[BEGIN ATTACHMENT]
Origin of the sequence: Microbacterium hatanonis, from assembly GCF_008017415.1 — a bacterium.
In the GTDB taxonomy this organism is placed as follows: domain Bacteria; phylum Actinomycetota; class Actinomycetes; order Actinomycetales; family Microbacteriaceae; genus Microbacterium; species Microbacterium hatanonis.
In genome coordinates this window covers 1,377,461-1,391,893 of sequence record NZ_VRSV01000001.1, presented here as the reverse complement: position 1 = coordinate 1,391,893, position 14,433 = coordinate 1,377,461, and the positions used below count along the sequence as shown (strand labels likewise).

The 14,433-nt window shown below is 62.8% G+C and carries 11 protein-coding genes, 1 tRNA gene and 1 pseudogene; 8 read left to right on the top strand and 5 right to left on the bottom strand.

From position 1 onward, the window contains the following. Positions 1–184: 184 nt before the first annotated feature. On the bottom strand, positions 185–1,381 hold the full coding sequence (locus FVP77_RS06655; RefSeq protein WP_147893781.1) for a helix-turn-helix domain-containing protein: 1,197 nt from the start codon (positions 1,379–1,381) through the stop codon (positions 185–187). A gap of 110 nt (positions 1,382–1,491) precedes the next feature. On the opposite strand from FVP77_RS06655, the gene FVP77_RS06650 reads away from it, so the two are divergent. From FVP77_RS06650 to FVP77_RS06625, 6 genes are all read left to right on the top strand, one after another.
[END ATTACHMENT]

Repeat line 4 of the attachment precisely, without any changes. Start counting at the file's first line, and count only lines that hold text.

The 14,433-nt window shown below is 62.8% G+C and carries 11 protein-coding genes, 1 tRNA gene and 1 pseudogene; 8 read left to right on the top strand and 5 right to left on the bottom strand.